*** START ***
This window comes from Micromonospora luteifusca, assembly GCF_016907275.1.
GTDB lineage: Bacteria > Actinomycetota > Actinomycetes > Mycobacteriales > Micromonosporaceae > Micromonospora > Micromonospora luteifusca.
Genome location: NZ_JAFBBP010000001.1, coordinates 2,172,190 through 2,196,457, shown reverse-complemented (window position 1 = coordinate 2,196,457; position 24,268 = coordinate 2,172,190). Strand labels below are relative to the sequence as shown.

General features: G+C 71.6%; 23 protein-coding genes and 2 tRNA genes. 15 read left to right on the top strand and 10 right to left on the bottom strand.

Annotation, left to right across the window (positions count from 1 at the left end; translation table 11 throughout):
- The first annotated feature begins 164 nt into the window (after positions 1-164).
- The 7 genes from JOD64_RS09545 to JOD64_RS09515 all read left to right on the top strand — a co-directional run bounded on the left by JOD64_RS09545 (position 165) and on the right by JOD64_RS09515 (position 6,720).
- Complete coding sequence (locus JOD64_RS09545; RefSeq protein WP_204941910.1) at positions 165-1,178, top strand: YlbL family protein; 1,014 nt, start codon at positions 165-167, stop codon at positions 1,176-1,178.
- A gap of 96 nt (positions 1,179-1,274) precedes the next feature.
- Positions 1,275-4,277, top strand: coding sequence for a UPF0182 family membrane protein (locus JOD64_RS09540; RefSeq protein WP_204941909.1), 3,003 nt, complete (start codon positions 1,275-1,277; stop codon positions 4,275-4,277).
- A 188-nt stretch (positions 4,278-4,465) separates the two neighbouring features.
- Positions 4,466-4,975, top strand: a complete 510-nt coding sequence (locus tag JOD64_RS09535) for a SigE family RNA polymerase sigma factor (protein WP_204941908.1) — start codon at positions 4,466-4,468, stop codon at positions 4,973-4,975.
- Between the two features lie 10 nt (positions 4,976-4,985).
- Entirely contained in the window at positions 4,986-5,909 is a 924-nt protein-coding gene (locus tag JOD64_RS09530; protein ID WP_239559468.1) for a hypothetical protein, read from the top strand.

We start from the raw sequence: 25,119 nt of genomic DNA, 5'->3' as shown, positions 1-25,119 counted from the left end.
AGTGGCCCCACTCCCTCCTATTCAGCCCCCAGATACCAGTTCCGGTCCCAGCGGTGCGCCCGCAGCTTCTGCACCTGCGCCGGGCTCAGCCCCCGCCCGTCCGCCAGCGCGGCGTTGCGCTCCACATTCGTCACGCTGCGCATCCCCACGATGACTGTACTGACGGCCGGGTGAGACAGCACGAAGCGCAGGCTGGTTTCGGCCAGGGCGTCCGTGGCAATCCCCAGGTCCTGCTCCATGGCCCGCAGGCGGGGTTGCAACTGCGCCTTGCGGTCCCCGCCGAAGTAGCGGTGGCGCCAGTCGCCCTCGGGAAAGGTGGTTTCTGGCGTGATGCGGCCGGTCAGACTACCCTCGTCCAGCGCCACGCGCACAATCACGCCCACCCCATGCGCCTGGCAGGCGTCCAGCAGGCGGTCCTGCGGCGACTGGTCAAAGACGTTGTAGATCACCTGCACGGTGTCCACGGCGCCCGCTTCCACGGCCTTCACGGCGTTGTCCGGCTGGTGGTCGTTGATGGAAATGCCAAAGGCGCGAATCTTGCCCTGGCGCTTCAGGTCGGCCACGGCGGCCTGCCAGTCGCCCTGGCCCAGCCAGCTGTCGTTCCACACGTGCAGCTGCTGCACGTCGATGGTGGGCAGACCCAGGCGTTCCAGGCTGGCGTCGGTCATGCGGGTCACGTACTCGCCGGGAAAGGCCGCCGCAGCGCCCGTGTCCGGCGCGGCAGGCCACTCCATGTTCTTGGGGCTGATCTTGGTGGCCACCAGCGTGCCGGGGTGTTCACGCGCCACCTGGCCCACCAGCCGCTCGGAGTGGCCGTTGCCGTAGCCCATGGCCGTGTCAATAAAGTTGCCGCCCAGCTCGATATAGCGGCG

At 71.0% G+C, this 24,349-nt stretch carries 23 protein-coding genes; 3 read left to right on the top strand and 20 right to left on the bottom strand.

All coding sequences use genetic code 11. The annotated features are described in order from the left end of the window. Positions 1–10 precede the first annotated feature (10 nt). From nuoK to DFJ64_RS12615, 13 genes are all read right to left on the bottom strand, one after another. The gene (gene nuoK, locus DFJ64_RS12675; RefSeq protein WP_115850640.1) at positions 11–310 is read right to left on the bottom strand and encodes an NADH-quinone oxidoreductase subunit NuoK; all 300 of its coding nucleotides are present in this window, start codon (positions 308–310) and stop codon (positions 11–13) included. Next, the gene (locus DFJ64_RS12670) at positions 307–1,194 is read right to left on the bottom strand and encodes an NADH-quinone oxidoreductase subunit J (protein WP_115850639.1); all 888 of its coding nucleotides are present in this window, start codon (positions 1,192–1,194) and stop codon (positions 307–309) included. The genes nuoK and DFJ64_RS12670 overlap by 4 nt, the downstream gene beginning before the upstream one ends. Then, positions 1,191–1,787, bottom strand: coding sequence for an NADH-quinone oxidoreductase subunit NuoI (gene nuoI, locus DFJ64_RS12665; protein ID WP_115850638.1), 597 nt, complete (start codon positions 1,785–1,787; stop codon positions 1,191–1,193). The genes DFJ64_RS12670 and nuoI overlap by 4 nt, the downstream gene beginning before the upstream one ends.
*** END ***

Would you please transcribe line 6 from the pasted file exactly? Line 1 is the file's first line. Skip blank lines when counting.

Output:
- The first annotated feature begins 164 nt into the window (after positions 1-164).